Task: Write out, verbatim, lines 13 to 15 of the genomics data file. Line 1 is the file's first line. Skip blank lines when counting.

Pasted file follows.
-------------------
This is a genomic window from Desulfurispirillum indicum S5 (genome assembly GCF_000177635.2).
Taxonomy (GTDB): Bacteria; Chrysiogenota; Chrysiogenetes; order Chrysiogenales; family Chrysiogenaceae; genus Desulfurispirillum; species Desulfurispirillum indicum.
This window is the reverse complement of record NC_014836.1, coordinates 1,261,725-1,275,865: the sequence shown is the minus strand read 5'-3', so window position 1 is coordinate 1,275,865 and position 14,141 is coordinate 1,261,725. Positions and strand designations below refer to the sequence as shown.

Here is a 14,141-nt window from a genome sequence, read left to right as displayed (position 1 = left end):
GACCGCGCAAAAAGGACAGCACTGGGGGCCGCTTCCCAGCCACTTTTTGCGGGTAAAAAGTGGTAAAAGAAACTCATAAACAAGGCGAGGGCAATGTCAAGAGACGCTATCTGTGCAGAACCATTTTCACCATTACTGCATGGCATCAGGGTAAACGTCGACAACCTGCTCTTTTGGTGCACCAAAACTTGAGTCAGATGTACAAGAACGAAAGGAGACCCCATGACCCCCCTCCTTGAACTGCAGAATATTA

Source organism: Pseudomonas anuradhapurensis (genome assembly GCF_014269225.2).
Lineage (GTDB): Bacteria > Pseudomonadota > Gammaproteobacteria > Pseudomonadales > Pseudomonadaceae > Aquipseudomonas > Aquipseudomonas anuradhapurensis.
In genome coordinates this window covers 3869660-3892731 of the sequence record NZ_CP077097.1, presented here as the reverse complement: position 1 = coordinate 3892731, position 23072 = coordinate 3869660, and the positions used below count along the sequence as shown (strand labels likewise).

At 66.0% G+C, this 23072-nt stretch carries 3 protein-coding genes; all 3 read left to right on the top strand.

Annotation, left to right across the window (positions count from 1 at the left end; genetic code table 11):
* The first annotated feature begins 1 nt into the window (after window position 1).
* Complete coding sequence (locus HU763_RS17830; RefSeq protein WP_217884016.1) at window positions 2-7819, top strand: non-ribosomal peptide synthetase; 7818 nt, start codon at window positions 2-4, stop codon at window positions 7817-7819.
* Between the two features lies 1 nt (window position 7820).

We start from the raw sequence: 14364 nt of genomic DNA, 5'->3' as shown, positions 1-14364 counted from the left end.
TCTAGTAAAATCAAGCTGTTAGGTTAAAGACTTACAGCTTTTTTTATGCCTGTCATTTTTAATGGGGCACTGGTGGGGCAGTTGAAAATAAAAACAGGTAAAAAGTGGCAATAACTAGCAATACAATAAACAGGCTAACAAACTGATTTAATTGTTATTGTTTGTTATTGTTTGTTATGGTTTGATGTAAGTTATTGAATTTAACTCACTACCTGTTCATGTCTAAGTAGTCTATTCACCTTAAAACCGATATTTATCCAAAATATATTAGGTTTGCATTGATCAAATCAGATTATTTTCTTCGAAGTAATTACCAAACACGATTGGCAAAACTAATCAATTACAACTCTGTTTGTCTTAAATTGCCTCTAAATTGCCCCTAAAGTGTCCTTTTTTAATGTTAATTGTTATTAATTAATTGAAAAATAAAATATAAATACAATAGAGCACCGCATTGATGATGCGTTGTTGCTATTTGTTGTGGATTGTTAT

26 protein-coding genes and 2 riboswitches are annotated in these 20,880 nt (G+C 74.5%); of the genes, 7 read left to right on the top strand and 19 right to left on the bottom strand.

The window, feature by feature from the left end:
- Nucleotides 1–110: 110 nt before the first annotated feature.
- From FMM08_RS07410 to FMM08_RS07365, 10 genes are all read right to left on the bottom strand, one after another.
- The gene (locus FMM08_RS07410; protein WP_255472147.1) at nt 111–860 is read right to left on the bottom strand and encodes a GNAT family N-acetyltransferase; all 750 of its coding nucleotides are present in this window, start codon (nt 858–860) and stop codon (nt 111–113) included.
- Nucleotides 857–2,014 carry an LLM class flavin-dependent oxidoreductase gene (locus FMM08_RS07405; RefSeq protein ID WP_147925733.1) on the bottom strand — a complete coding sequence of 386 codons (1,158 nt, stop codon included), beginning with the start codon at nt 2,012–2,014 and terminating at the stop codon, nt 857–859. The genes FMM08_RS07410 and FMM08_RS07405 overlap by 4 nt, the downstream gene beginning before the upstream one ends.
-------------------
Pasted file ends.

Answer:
* Between the two features lies 1 nt (window position 7820).

We start from the raw sequence: 14364 nt of genomic DNA, 5'->3' as shown, positions 1-14364 counted from the left end.
TCTAGTAAAATCAAGCTGTTAGGTTAAAGACTTACAGCTTTTTTTATGCCTGTCATTTTTAATGGGGCACTGGTGGGGCAGTTGAAAATAAAAACAGGTAAAAAGTGGCAATAACTAGCAATACAATAAACAGGCTAACAAACTGATTTAATTGTTATTGTTTGTTATTGTTTGTTATGGTTTGATGTAAGTTATTGAATTTAACTCACTACCTGTTCATGTCTAAGTAGTCTATTCACCTTAAAACCGATATTTATCCAAAATATATTAGGTTTGCATTGATCAAATCAGATTATTTTCTTCGAAGTAATTACCAAACACGATTGGCAAAACTAATCAATTACAACTCTGTTTGTCTTAAATTGCCTCTAAATTGCCCCTAAAGTGTCCTTTTTTAATGTTAATTGTTATTAATTAATTGAAAAATAAAATATAAATACAATAGAGCACCGCATTGATGATGCGTTGTTGCTATTTGTTGTGGATTGTTAT